Something was wrong with Yamini Karanam.
The PhD student had moved from Hyderabad, India, to Indianapolis to study computer science. But her new life in America was amiss. Once a brilliant student, she now had trouble understanding simple articles. Friends and colleagues would say things to her, only for the sentences to get mixed up in her mind.
Because that’s where Karanam’s problem lay: deep within her brain.
She went on holiday last fall but returned even more exhausted than when she left. Karanam slept for two weeks straight, missing school.
“Then came the headaches. Slips and misses at work followed,” she wrote on her blog. “There were doctors. First, a couple of them and then more.” Then came the “revelation”: Doctors spotted what they thought was a cyst on Karanam’s pineal gland, a tiny pea-like structure in the center of the brain that French philosopher René Descartes called the “principal seat of the soul.”
“The fear didn’t sink in yet,” Karanam wrote. “[My] will was undeterred because it was hardly put to test. [My] energy levels were sinking and fatigue started crippling [my] days. … Months and weeks slipped through [my] fingers. There weren’t any diagnostic procedures left to run on [me]. Consultations followed procedures but nobody said anything useful. It was like white noise passed from the doctor to the patient to the support system. Now, they called it a tumor and that’s all 21st century medicine could do in three months.”
Karanam grew sicker and sicker as the tumor grew larger and larger. Reading was impossible. Soon, walking was, too. Only 26 years old, Karanam could barely eat. Pains ran from her head throughout her body.
“But the men of science found no correlation between her suffering and the images,” she wrote. “[I] thought they would take [my] problems and own them. But they don’t and they didn’t. There was frustration and anger. Most of all, there was self-doubt. When sanity is in question, the best of us lose ourselves to the answer.”
Desperate to save Karanam’s life, her friends set up a fundraising account online.
“Yamini, a PhD student at Indiana University’s School of Informatics and one of my best friends, was diagnosed with a pineal tumor a few months ago,” the Web site read. “She has been seeing quite a few neurologists and neurosurgeons across the country in the past 6 months. Most of the doctors seem to think that the location of the tumor poses a lot of risks to the surgery and they think that the tumor could cause irreversible damage to her brain.”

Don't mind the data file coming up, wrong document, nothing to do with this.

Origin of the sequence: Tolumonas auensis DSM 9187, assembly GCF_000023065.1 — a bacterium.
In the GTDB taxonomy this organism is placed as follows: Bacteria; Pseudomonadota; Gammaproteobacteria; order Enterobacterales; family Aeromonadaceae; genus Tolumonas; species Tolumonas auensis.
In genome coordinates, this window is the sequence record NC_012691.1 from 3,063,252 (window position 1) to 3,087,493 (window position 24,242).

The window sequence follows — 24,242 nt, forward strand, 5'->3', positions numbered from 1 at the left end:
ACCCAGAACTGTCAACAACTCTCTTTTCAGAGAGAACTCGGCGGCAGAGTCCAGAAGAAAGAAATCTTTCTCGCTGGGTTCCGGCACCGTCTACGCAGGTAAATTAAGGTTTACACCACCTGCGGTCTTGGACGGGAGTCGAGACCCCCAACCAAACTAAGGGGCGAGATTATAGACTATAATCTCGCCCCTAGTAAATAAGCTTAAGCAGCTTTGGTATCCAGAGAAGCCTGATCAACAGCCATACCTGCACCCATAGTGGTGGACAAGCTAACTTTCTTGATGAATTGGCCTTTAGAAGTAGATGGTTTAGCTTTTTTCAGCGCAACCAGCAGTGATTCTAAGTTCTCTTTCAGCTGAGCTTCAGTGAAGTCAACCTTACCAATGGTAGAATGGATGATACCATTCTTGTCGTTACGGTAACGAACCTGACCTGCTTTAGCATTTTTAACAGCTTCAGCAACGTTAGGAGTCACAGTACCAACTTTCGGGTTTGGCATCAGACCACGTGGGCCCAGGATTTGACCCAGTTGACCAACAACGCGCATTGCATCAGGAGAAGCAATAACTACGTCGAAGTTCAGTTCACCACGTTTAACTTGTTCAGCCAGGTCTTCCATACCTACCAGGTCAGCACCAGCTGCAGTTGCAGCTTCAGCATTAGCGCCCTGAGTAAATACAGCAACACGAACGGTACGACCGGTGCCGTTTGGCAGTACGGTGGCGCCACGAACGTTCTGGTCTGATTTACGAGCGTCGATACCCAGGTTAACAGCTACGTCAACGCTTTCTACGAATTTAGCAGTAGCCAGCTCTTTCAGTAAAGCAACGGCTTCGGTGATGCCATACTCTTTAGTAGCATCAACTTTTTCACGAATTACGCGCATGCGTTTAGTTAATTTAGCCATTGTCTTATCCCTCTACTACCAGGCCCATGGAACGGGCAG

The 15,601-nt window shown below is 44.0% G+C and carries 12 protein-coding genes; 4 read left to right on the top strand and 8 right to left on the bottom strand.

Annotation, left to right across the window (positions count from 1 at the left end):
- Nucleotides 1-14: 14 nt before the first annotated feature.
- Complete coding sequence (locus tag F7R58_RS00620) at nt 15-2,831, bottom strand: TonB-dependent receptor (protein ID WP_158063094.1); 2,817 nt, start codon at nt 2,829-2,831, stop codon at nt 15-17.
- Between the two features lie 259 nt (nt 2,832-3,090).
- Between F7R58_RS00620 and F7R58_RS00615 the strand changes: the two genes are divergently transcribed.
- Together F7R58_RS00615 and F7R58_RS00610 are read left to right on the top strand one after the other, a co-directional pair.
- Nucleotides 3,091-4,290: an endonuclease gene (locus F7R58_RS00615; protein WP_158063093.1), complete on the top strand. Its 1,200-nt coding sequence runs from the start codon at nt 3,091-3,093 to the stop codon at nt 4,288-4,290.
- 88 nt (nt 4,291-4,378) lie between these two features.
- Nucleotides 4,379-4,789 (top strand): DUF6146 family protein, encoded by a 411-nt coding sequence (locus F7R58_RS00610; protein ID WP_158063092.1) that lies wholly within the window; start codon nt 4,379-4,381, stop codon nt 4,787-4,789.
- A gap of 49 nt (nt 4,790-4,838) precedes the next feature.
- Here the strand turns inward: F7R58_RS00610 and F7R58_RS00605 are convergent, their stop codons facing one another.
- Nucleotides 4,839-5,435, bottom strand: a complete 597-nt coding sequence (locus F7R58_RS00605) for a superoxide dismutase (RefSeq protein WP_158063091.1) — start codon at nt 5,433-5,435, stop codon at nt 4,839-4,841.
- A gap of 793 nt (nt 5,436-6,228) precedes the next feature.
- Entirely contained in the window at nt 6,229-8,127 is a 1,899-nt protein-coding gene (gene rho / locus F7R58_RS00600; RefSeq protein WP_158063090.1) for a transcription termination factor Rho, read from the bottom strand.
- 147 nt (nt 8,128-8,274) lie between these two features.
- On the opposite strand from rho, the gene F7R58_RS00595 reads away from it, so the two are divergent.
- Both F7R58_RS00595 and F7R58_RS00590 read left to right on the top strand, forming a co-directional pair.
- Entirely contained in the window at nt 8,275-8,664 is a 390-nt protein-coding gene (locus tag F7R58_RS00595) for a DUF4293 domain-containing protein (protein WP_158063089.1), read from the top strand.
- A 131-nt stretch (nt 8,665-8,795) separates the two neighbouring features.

“Could you please put an end to it one way or the other?” Karanam finally wrote to someone — God, doctors, anyone — on March 15.
Then came the medical procedure — a miracle by another name, really — that would save Karanam’s life and reveal the bizarre malady behind her meltdown.
Karanam found a doctor, Hrayr Shahinian, performing radical “keyhole” brain surgeries at something called the Skullbase Institute in Los Angeles. Using the $32,437 her friends had raised for her, Karanam flew out to L.A. and put her life in Shahinian’s hands.
Shahinian made a tiny incision in the back of Karanam’s head, then strung an endoscope into her skull and through a natural channel in her brain to the site of the tumor. That’s when the doctor made a startling discovery.
Karanam’s tumor wasn’t just a tumor. It was a teratoma: a clump of bone, hair and teeth. A Frankenstein’s monster within Karanam’s own mind.
Teratomas have baffled scientists for almost a century. Some have speculated that they are basically twins that never quite develop and are instead absorbed into the surviving baby’s body. In fact, newborns occasionally have large teratomas attached to them like a conjoined twin. Other times, it’s not until adulthood that people realize they have one. In 2009, a British man named Gavin Hyatt “gave birth” to an “undeveloped identical twin” when a small lump pushed its way out of his abdomen. Hyatt named the tiny creature “little Gav.” Earlier this year, doctors in Hong Kong discovered two partially developed fetuses inside a newborn’s abdomen.
It’s not clear whether Karanam’s tumor was really her twin. But it was killing her. Shahinian successfully removed the tumor, which was not cancerous. He now expects Karanam to make a full recovery.
When Karanam awoke in the hospital, she was stunned to learn that her tumor wasn’t just a lump of cells, but her “evil twin sister who’s been torturing me for the past 26 years,” she told NBC 4.
Physically, Karanam should be back to normal in three weeks. But her near brush with death at the hands of her own “twin” has clearly affected her. Her blog is titled, “The ‘n’ Phases of her Tumor,” which is basically a math joke about her ordeal. It features a blue cloud with a smiley face that could be easily confused for the tumor she had removed.
“It’s more of a happy brain!” Karanam tells The Washington Post. But she admits that her experience has left her with a strange connection to her twin.
“I was stuck with it much longer than I thought,” she says. “It doesn’t leave you much choice other than to deal with it the best you can.”